Kingdom’s pig prices up despite concerns over African swine fever
Despite real concerns that African swine fever (ASF) will spread to the Kingdom after a recent outbreak in Vietnam, local pig prices have continued to increase over the last few months, the Cambodia Livestock Raisers Association (CLRA) said on Thursday.
CLRA director Srun Poav said the Kingdom’s pig industry had suffered low prices for years.
Having just got back on its feet, it faces another threat in the form of ASF, which has broken out in neighbouring Vietnam. Worried farmers are now thinking twice whether to increase the amount of livestock they rear.
“It is really a concern for us. If ASF spreads to our country, the pig industry might not ever recover. Even though pig farmers are happy with current prices, it’s a huge threat looming over them,” he said.
Currently, the price of live pigs is stable at 10,000 riel (around $2.50) to 10,100 riel per kilogram, having increased from 8,000 riel in the past three months. It is a marked improvement for farmers compared to last year.
Vietnamese authorities have slaughtered thousands of pigs to prevent its spread, while ASF has been detected in parts of Vietnam that border Cambodia’s Ratanakkiri and Kratie provinces.
The Ministry of Agriculture, Forestry and Fisheries immediately ordered a ban on the import of pigs from Vietnam and requires careful checks on all pigs.
However, there have been several reports of pigs still being brought in from Vietnam, bypassing strict security checks and leading to concerns ASF will spread to Cambodia.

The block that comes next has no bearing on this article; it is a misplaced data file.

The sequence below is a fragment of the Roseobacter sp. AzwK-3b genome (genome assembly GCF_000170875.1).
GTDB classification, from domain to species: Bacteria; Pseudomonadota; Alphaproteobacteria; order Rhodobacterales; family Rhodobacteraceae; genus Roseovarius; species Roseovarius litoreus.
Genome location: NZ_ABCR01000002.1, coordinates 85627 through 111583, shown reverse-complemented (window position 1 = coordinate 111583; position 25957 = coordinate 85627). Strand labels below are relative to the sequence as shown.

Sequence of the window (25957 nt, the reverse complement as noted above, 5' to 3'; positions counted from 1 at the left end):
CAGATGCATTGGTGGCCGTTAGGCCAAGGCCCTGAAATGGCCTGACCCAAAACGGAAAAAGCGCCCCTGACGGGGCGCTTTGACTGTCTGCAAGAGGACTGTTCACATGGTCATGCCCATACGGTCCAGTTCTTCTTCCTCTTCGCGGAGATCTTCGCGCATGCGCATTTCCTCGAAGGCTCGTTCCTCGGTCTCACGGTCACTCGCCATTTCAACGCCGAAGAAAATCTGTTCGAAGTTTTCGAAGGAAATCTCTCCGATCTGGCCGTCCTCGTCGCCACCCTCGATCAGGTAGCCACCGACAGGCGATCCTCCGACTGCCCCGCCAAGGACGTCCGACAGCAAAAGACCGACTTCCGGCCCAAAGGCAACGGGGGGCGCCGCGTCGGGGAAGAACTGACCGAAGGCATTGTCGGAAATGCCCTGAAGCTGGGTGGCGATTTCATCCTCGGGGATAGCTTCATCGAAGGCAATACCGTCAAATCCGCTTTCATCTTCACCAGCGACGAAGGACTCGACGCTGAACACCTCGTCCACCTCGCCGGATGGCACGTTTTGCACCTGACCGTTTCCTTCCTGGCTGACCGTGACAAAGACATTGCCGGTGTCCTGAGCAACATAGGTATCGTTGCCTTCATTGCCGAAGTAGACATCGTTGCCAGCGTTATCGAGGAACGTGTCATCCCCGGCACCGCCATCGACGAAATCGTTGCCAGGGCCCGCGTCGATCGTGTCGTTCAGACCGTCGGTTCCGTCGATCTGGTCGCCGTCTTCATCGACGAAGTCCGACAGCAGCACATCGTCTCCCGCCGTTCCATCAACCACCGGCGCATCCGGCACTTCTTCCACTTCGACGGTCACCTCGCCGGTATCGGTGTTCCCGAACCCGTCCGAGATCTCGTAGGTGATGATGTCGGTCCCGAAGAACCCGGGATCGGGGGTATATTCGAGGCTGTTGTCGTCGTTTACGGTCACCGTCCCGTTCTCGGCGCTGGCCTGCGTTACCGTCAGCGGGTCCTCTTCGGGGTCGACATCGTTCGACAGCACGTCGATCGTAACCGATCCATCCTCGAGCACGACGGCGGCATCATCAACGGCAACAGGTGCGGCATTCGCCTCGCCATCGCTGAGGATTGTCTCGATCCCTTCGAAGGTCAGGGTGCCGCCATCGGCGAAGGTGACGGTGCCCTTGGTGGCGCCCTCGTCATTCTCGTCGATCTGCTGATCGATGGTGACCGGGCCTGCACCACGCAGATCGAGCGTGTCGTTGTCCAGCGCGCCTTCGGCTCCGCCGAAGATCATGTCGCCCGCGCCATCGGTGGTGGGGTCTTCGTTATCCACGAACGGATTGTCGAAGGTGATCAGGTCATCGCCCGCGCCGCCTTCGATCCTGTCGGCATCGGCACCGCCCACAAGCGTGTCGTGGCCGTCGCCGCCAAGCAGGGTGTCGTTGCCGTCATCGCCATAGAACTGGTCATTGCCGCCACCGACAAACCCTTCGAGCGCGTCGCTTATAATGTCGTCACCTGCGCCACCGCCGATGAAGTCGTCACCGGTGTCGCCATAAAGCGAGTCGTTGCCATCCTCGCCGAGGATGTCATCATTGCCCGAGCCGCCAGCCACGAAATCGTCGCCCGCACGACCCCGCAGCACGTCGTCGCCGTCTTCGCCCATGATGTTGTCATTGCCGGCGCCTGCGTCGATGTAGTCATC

“Now our hopes depend on the Ministry of Agriculture. We hope they pay greater attention to controlling the situation in order prevent the virus coming into Cambodia."
“If our pig industry crumbles, it will not only impact pig farmers but also public meat consumption and the national economy,” Poav said.
Ly Laville, general manager of M’s Pig ACMC (Cambodia) Co Ltd, said authorities have cracked down heavily on the smuggling of pigs and pork from Vietnam since the restrictions were put in place.
“The rising price of pigs and pork is also because of the enforcement of government regulations, especially the Ministry of Agriculture, which has already cracked down on many cases of pig smuggling from Vietnam."
“However, we as pig producers are worried about expanding our production,” he said.
Ly Laville said that after three years of unprofitable prices, the value of pigs doubled during the second quarter of last year.
Chon Heng, a Kandal province pig farmer in Kien Svay district’s Kampong Svay commune who has 15 years’ experience and sells some 100 pigs a day, said he was extremely worried about the virus.
He said he constantly checks his livestock, monitoring the condition of his pigs every day.
“It is really a big concern for me. It could destroy everything in one day. I am really happy with current prices and was planning to increase the number of pigs, but now I’ve decided to postpone doing that because of the swine fever."
“Every day I keep checking the condition of my pigs and keep the farm clean,” he said.